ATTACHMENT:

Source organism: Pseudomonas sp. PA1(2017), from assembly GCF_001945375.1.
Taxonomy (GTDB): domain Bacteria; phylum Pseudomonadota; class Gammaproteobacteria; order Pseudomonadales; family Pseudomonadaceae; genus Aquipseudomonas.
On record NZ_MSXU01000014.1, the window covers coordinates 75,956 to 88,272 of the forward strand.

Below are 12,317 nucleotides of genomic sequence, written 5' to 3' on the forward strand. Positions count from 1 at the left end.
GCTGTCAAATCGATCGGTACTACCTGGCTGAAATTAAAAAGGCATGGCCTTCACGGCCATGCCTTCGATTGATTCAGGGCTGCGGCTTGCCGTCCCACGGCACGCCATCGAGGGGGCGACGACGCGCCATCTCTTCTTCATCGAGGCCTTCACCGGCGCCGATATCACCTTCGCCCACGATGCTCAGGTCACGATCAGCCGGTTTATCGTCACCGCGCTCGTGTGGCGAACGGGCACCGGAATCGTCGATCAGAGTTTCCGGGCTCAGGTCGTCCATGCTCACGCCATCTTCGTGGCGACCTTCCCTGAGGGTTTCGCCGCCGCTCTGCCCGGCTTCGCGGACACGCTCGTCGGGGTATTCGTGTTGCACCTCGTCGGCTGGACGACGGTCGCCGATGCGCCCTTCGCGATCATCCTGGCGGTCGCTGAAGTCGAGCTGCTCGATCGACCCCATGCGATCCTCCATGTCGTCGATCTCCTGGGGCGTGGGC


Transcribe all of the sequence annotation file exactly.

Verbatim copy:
Source organism: Pseudomonas sp. PA1(2017), from assembly GCF_001945375.1.
Taxonomy (GTDB): domain Bacteria; phylum Pseudomonadota; class Gammaproteobacteria; order Pseudomonadales; family Pseudomonadaceae; genus Aquipseudomonas.
On record NZ_MSXU01000014.1, the window covers coordinates 75,956 to 88,272 of the forward strand.

Below are 12,317 nucleotides of genomic sequence, written 5' to 3' on the forward strand. Positions count from 1 at the left end.
GCTGTCAAATCGATCGGTACTACCTGGCTGAAATTAAAAAGGCATGGCCTTCACGGCCATGCCTTCGATTGATTCAGGGCTGCGGCTTGCCGTCCCACGGCACGCCATCGAGGGGGCGACGACGCGCCATCTCTTCTTCATCGAGGCCTTCACCGGCGCCGATATCACCTTCGCCCACGATGCTCAGGTCACGATCAGCCGGTTTATCGTCACCGCGCTCGTGTGGCGAACGGGCACCGGAATCGTCGATCAGAGTTTCCGGGCTCAGGTCGTCCATGCTCACGCCATCTTCGTGGCGACCTTCCCTGAGGGTTTCGCCGCCGCTCTGCCCGGCTTCGCGGACACGCTCGTCGGGGTATTCGTGTTGCACCTCGTCGGCTGGACGACGGTCGCCGATGCGCCCTTCGCGATCATCCTGGCGGTCGCTGAAGTCGAGCTGCTCGATCGACCCCATGCGATCCTCCATGTCGTCGATCTCCTGGGGCGTGGGC